“Given Peru’s fiscal soundness and the development of its main indicators of fiscal solvency and sovereign debt rating, its generous capacity for external debt repayment has been clearly established.”
— Dr. Ismael Benavides, Former Peru Finance Minister, et al.
On the Costs and Benefits of Restructuring the Selective Default of the Peruvian Land Debt, 2/17/15
In the decades since Peru emerged from communism and economic crisis, the country has resolved all of its old national debts—except the agrarian reform bonds. This is not because Peru is unable to pay. The country has one of the strongest balance sheets in Latin America, with a debt-to-GDP ratio of only about 24%, and recent sovereign bond issues are rated investment grade. Peru is selectively defaulting on the agrarian reform bonds because its leaders believe they can get away with it.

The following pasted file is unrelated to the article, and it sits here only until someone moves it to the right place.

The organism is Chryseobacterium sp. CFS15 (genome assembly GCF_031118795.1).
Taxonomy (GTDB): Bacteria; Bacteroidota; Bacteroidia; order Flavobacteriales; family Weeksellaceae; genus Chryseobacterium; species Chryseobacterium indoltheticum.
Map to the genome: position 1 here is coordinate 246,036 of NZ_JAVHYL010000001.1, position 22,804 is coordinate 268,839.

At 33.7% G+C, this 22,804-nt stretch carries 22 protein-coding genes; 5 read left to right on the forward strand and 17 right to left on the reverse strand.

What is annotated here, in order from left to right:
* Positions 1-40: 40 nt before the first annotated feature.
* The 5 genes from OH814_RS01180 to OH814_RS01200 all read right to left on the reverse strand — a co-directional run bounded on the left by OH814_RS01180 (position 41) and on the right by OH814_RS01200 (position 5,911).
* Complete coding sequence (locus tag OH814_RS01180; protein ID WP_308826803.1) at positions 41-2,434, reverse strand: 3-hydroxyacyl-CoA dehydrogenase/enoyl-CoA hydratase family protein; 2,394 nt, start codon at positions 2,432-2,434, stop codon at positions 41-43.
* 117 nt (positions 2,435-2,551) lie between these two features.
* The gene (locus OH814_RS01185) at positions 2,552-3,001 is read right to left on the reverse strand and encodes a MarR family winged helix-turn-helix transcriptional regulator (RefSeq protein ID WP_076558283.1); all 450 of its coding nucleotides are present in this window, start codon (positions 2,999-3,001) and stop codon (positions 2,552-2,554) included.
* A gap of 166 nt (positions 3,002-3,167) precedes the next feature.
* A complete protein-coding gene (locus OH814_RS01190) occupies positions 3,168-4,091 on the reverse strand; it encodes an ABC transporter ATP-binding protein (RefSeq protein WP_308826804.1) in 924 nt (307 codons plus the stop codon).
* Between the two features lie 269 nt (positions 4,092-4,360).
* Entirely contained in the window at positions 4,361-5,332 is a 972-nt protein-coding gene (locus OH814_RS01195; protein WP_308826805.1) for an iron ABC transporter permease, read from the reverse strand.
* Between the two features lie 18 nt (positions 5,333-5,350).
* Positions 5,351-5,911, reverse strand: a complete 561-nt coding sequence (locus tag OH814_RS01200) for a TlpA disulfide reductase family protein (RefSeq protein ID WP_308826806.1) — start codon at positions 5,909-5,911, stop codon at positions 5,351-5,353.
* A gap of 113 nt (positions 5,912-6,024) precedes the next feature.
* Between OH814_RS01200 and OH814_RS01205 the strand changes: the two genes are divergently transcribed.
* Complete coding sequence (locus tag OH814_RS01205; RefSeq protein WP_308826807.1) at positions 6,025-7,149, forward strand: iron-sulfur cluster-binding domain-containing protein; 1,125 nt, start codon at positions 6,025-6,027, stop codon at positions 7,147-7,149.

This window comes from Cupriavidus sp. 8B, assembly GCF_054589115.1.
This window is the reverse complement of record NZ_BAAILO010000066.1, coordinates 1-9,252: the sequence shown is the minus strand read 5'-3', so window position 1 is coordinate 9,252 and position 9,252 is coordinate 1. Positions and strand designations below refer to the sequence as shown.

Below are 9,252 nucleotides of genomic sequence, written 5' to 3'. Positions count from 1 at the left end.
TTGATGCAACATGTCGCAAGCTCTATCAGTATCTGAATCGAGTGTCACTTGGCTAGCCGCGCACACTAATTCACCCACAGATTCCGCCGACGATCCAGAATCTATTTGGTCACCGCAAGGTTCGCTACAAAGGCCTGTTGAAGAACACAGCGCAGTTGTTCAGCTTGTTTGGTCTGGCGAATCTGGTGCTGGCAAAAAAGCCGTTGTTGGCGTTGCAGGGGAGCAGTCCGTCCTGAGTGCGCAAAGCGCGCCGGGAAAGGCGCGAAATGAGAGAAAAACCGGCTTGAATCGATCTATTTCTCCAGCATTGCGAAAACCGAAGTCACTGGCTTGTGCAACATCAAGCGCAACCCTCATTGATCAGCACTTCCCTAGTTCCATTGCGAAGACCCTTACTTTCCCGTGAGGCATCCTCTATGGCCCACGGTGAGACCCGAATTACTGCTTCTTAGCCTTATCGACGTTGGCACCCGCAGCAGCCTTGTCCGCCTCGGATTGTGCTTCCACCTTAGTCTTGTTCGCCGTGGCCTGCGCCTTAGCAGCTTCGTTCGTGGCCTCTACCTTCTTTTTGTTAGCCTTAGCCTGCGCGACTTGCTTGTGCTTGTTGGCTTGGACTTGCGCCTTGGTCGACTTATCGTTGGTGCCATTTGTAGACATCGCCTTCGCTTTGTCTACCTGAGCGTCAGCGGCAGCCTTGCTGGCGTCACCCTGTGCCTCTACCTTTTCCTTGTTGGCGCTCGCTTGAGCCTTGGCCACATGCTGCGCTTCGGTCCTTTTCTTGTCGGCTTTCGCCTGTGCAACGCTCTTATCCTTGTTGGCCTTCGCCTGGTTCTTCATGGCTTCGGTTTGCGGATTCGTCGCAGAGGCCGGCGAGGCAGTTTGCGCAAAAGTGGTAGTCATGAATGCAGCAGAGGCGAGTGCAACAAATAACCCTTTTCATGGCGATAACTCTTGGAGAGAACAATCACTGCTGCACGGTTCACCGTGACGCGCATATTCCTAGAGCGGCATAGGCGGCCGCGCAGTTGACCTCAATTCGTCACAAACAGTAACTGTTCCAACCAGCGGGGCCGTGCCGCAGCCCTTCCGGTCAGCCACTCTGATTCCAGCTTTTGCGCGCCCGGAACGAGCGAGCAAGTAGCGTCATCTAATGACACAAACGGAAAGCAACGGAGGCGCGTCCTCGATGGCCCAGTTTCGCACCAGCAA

As Peru refuses to disclose how much it is willing to pay to settle the agrarian reform debt, various stakeholders and observers have estimated the amount owed:
Former Peru Finance Minister Ismael Benavides
Standard & Poor’s
UCLA Economist Sebastian Edwards
Several billion dollars would represent about 2% of Peru’s GDP. Meanwhile, the country has borrowed billions of dollars in recent years by issuing sovereign debt. These bonds are rated investment grade, and Peru brandishes its ability to repay them with one of the lowest debt-to-GDP ratios in Latin America. The agrarian reform debt is clearly a case of unwillingness—not inability—to pay.